- Cape student sues, accuses school officials of slamming her to ground multiple times (04/28/16)42
- Bob Evans restaurant in Cape Girardeau among chain's 21 closings (04/26/16)9
- Missouri House votes to allow concealed weapons without permits (04/28/16)6
- Two hurt in motorcycle wreck on Interstate 55 (04/25/16)1
- Law firm requests information about Cape's traffic cameras (04/25/16)2
- Local lawmakers split over failed medical marijuana bill; voters may have a say (04/26/16)19
- Police report filed, but no charges in incident at Cape Central (04/29/16)23
- Tanker truck catches fire near Oak Ridge (04/24/16)7
- Local company makes eco-friendly kitty litter that cuts cat-box smell (04/25/16)
- Senator introduces bill for I-57 that would connect Sikeston with Little Rock (04/28/16)4
Don't fill your plate too full
"I like to eat at buffet restaurants occasionally, but by the time I sample everything I'm too full to eat what I really like," said my friend Casey.
I agreed with him because I too relish an assortment of foods when dining in restaurants. Like Casey, I eat so much while tasting everything I fail to enjoy what I prefer most. A revealing insight exploded in my mind as I applied that scenario to my life.
In trying to sample too many different interests, I'm unable to actually enjoy the ones most important to me. I thought about Casey's comment and my habit of overextending myself.
Life can, indeed, be like a smorgasbord. When we try to cram too many things into it, we miss what's most valuable. I'm especially apt to participate in more activities, skills learning sessions and jobs than I can comfortably handle.
Consequently, I become exhausted and burned out. Since I enjoy delving into a wide range of skills and causes I constantly overfill my plate. I'm sure this habit stems from my belief that God bestows gifts and talents to everyone according to our ability and interests -- expecting us to use them for the betterment of the world.
I genuinely believe Matthew 25: 29 -- "For to everyone who has, more will be given and he will grow rich, but from the one who has not, even what he has will be taken away."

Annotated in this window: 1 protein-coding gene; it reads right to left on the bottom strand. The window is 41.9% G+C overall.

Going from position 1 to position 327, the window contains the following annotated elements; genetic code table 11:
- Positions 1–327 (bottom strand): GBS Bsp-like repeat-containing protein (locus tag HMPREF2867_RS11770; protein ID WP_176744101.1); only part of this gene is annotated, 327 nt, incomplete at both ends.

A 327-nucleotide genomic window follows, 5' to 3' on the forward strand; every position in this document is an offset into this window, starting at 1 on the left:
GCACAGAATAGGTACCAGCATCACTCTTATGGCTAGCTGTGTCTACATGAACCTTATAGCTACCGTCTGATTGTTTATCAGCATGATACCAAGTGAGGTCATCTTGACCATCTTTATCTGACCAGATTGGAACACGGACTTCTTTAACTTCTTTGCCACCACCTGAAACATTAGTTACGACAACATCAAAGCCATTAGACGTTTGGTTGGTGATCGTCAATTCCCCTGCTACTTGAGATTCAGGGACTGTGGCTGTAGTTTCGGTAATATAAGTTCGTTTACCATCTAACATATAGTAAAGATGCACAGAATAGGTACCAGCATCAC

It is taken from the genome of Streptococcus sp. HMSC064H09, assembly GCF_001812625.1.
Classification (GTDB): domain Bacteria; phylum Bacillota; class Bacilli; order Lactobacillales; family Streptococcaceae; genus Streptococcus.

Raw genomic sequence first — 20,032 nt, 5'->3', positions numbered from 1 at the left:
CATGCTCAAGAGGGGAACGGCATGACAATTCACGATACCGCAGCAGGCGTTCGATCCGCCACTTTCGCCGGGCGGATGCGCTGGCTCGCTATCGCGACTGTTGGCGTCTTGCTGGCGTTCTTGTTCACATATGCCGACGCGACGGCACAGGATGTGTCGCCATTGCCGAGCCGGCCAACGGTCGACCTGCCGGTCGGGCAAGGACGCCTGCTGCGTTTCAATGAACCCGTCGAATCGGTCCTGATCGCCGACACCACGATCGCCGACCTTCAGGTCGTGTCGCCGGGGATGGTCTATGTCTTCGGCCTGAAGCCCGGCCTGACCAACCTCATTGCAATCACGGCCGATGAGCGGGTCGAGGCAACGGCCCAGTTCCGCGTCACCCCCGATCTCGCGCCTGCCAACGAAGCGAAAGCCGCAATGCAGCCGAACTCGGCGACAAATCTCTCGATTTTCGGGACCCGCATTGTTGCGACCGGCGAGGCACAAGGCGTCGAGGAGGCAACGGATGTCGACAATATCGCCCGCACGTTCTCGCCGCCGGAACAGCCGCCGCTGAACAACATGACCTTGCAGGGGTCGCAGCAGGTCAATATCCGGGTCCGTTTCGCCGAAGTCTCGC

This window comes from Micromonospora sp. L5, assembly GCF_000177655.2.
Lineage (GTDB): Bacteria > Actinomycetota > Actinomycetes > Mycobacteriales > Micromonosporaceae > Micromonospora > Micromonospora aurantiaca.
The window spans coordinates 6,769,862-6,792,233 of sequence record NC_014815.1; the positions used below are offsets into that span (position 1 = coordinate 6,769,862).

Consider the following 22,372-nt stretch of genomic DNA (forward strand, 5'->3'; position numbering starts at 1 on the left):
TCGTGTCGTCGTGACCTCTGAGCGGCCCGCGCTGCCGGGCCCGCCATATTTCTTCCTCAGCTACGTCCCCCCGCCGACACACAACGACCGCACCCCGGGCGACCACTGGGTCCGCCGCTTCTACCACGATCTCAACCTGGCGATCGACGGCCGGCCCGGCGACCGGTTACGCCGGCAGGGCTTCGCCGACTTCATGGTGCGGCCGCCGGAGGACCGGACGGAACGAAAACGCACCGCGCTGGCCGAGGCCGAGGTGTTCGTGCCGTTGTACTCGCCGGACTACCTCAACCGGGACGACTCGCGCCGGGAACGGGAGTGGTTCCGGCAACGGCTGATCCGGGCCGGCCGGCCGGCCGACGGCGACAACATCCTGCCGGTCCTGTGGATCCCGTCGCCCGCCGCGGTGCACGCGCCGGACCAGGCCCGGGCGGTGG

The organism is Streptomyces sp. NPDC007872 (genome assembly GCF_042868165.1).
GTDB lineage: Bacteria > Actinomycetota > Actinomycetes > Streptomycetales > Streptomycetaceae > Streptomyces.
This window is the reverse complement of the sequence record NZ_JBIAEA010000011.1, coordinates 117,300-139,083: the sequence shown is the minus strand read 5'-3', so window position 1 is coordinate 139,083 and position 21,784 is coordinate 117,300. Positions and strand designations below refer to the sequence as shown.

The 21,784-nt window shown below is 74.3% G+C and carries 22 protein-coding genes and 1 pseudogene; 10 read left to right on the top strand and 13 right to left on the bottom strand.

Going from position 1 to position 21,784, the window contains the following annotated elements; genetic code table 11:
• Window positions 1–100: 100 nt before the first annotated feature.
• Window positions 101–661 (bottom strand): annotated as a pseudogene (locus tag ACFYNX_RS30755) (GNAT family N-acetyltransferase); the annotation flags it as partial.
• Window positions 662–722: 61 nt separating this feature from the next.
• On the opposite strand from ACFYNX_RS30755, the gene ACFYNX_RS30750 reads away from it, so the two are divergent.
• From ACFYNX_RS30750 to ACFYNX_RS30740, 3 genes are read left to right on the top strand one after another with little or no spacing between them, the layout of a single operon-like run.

The parable was making the point that the faithful use of our gifts will lead to participation in the fullness of the kingdom of heaven, but lazy inactivity leads to exclusion from it.
Attempting to find what gifts and talents God conferred upon me has been an enlightening lifelong experience. When I attempt to discover my desires and talents, I find God equips me with innumerable more abilities than I could have imagined.
Seeing this reality develop in my life convinced me that everyone can accomplish infinitely more than he believed possible if he'll search and focus on the revelations of the Holy Spirit.
Withholding your talents and gifts and refusing to find new ones is unjust to God and humanity. We should search for our talents and use them to benefit the world.
How can we solve the dilemma of employing all our capabilities without becoming overloaded?
After extensive inner probing, I found my life genuinely was like a buffet. A smorgasbord of traveling so many paths that by the time I'd tried them all I possessed too little time or stamina to enjoy what I treasured most. I simply wanted to know what God desired me to contribute to his kingdom.
I decided I must find where I'm most fulfilled. Then I should involve myself in those activities or services. Spreading myself too thin merely caused incompetence due to lack of time and energy.
Even though it's wonderful to boast of possessing numerous areas of expertise, sometimes what we're doing can be done just as well by someone else. We need to look for what we're happy accomplishing.
Often this means simply attending to loved ones. Doing what God desires brings genuine happiness and satisfaction.
Most importantly, it brings praise and honor to God. How can unhappiness, overwork and a smorgasbord of stress-causing activities praise and honor God? Don't fill your plate too full!
Ellen Shuck is director of religious education at St. Mary's Cathedral Parish.